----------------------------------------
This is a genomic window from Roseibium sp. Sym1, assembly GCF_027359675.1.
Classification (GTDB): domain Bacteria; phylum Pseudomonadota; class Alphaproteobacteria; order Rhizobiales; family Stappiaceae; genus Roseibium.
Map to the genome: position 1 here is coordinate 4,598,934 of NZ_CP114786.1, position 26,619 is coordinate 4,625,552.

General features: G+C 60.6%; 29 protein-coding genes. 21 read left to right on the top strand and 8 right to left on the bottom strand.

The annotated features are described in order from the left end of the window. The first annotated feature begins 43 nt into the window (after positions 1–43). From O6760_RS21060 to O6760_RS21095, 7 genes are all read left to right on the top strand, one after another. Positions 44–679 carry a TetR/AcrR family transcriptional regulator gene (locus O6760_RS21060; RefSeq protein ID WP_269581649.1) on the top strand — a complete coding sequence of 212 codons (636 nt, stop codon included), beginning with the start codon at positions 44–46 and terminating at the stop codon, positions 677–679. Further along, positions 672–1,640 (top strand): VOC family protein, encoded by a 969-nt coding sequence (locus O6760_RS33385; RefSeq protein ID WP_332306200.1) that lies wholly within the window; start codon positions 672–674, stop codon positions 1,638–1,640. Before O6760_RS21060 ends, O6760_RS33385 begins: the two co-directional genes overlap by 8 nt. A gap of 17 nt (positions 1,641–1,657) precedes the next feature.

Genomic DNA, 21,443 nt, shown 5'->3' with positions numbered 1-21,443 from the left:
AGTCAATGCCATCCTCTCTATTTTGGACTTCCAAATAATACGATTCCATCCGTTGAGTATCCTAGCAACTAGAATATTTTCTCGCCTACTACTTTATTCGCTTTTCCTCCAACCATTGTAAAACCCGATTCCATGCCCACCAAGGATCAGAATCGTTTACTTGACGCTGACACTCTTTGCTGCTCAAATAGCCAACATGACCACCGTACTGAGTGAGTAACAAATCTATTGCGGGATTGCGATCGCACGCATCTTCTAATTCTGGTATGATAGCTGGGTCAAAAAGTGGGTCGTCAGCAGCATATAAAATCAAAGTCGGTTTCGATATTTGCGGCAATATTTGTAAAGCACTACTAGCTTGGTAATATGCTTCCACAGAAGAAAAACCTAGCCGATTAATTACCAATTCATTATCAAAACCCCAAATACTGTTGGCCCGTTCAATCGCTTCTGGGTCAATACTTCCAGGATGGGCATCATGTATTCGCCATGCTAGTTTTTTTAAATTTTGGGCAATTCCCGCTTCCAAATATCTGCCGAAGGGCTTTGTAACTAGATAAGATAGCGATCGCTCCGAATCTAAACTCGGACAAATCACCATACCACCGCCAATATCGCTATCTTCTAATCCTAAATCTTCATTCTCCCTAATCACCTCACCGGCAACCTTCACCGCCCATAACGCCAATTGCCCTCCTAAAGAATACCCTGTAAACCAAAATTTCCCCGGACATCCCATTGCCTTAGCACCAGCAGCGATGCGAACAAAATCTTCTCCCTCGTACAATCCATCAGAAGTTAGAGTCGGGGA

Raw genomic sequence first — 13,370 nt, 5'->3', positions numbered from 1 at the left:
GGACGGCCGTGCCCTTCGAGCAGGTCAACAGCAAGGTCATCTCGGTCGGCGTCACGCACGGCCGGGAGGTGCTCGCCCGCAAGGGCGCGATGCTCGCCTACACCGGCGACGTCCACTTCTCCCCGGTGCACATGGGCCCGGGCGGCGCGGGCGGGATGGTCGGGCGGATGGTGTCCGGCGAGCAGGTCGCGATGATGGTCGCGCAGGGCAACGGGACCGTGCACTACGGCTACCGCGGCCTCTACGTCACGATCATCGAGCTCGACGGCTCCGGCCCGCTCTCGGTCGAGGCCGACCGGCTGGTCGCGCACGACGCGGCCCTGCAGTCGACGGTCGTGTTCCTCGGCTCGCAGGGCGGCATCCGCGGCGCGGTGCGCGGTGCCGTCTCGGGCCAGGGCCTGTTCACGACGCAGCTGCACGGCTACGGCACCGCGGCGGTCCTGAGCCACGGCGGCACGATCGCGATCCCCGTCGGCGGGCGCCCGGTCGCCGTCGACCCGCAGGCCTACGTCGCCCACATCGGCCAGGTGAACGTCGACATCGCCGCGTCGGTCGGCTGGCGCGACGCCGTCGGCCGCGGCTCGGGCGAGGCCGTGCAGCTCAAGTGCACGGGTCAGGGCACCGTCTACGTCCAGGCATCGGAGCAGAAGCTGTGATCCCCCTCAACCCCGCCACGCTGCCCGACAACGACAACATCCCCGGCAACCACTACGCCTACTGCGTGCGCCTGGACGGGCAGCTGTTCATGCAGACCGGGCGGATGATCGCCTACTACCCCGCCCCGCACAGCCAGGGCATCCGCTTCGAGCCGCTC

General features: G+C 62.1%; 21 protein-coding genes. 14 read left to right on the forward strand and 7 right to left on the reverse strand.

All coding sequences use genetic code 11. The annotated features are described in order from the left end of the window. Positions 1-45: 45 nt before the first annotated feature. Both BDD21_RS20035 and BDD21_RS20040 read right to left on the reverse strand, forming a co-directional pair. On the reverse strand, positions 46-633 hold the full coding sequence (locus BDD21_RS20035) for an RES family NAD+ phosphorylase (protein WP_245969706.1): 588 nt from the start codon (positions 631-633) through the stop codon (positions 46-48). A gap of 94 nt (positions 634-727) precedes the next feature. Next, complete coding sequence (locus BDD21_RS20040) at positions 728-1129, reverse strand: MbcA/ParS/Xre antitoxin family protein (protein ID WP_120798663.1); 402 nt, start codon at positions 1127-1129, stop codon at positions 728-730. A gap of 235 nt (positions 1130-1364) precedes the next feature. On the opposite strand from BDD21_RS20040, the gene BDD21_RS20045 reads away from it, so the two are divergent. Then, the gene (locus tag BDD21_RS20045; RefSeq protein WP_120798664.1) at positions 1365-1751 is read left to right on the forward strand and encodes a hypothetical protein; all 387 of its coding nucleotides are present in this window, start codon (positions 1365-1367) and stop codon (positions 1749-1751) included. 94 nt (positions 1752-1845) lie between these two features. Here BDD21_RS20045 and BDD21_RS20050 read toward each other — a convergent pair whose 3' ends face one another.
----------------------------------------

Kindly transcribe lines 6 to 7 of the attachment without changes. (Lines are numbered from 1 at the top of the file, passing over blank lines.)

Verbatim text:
Genomic DNA, 21,443 nt, shown 5'->3' with positions numbered 1-21,443 from the left:
AGTCAATGCCATCCTCTCTATTTTGGACTTCCAAATAATACGATTCCATCCGTTGAGTATCCTAGCAACTAGAATATTTTCTCGCCTACTACTTTATTCGCTTTTCCTCCAACCATTGTAAAACCCGATTCCATGCCCACCAAGGATCAGAATCGTTTACTTGACGCTGACACTCTTTGCTGCTCAAATAGCCAACATGACCACCGTACTGAGTGAGTAACAAATCTATTGCGGGATTGCGATCGCACGCATCTTCTAATTCTGGTATGATAGCTGGGTCAAAAAGTGGGTCGTCAGCAGCATATAAAATCAAAGTCGGTTTCGATATTTGCGGCAATATTTGTAAAGCACTACTAGCTTGGTAATATGCTTCCACAGAAGAAAAACCTAGCCGATTAATTACCAATTCATTATCAAAACCCCAAATACTGTTGGCCCGTTCAATCGCTTCTGGGTCAATACTTCCAGGATGGGCATCATGTATTCGCCATGCTAGTTTTTTTAAATTTTGGGCAATTCCCGCTTCCAAATATCTGCCGAAGGGCTTTGTAACTAGATAAGATAGCGATCGCTCCGAATCTAAACTCGGACAAATCACCATACCACCGCCAATATCGCTATCTTCTAATCCTAAATCTTCATTCTCCCTAATCACCTCACCGGCAACCTTCACCGCCCATAACGCCAATTGCCCTCCTAAAGAATACCCTGTAAACCAAAATTTCCCCGGACATCCCATTGCCTTAGCACCAGCAGCGATGCGAACAAAATCTTCTCCCTCGTACAATCCATCAGAAGTTAGAGTCGGGGA